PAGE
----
Fight for the Great Barrier Reef
This petition had 2,956 supporters
By Richard Leck, WWF Australia
Living on the coast of the Great Barrier Reef for many years this jewel in the crown has been my passion for most of my life.I have seen more species of fish than I can count, admired the majestic turtles that explore the coral, and shared a few close encounters diving with sharks. The reef draws in tourists world-wide who support our local economy at a value of $6 billion per year and provide for 60,000 jobs. If development in the area is done right, this growth can be sustainable for our communities, the reef, and business.
But over the last several years we have seen the demise of this natural wonder. The Queensland and Australian governments who are responsible for this international icon aren’t protecting it. They are fast-tracking mega ports, permitting shipping superhighways and allowing the dredging and dumping of millions of tonnes of seabed and rock in the Reef’s waters.
We need action, and the World Heritage Committee can help. They meet in Cambodia, June 16-25 and will discuss the future of the Reef. Listed as a World Heritage site in 1981 this is the only site in the world that meets all four Outstanding Universal Value tests. We need to send a strong message that it’s time to take leadership and protect this global treasure.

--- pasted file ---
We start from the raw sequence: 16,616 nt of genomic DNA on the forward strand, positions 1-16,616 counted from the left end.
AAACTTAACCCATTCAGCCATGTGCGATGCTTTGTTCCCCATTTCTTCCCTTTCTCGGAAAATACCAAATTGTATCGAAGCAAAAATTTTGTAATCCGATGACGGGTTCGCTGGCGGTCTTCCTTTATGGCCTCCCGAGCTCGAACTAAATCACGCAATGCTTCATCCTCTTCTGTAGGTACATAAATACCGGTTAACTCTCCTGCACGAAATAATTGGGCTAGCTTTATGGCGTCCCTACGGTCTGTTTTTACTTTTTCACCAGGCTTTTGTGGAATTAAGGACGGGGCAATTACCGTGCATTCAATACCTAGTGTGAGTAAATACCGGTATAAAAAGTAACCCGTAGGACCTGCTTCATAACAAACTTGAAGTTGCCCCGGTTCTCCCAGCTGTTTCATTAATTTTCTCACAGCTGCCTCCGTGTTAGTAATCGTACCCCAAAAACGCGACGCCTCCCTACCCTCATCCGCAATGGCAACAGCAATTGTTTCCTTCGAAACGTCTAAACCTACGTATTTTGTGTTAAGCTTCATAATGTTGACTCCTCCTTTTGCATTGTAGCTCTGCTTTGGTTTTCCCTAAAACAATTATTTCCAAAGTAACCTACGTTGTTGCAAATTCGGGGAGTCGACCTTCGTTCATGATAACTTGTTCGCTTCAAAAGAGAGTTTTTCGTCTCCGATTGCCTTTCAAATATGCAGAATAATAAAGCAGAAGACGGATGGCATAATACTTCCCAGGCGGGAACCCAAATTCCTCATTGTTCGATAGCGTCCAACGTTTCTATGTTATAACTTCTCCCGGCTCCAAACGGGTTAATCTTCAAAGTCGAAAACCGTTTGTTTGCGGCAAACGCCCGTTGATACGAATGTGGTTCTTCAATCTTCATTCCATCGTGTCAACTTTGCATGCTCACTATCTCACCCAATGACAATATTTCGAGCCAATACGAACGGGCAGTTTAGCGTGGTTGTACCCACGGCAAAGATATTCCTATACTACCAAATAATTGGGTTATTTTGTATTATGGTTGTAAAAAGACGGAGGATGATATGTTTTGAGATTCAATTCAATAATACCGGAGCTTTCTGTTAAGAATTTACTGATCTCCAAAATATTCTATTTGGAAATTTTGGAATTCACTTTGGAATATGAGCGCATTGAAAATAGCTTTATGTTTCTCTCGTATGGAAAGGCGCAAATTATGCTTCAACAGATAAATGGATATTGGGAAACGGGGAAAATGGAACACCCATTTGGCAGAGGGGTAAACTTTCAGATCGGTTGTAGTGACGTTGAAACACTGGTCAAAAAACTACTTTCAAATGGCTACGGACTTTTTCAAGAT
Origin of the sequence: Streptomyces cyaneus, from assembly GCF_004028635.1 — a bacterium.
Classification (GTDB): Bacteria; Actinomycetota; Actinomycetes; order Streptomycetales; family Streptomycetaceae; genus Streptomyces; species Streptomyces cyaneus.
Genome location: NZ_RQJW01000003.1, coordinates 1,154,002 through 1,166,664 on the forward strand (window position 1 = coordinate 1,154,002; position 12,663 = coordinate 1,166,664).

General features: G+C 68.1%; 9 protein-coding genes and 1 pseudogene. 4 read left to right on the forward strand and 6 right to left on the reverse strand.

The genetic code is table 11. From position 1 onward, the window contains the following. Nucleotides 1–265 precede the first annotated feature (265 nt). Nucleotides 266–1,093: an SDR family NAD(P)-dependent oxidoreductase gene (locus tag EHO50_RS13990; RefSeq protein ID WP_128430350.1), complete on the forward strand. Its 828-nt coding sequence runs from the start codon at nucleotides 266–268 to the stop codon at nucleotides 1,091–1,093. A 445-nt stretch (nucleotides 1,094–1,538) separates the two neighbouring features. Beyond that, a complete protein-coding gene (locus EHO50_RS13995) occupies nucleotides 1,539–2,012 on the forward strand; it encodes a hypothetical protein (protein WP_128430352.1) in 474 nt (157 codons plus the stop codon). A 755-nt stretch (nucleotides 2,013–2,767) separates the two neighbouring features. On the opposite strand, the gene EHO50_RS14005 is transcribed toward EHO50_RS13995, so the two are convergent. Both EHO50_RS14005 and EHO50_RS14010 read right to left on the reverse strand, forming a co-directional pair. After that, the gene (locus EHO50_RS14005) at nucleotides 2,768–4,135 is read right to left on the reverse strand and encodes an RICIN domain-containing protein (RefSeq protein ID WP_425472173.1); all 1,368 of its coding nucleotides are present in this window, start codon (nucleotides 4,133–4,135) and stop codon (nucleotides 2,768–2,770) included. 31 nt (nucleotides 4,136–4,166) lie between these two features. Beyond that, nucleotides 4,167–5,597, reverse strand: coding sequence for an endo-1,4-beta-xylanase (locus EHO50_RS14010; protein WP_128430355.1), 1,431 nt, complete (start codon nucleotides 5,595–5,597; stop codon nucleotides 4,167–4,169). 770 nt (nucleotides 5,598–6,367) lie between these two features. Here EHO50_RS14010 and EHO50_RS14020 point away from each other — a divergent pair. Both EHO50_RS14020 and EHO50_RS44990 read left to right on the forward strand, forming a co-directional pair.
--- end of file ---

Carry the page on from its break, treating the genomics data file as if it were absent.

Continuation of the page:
As campaign director for “Fight for the Reef” I will be at the meeting to present this petition to the Committee members and I need your voice with me. Your signature will let the World Heritage Committee know we are watching their decision as we look for their leadership in forcing the Queensland and Australian governments to give the Reef the protection it needs.
Please join me in this fight, so the reef can remain home to many ocean explorations for future generations and my 2 year old twins.
Today: World Wildlife Fund is counting on you
World Wildlife Fund needs your help with “World Heritage Committee: Fight for the Great Barrier Reef”. Join World Wildlife Fund and 2,955 supporters today.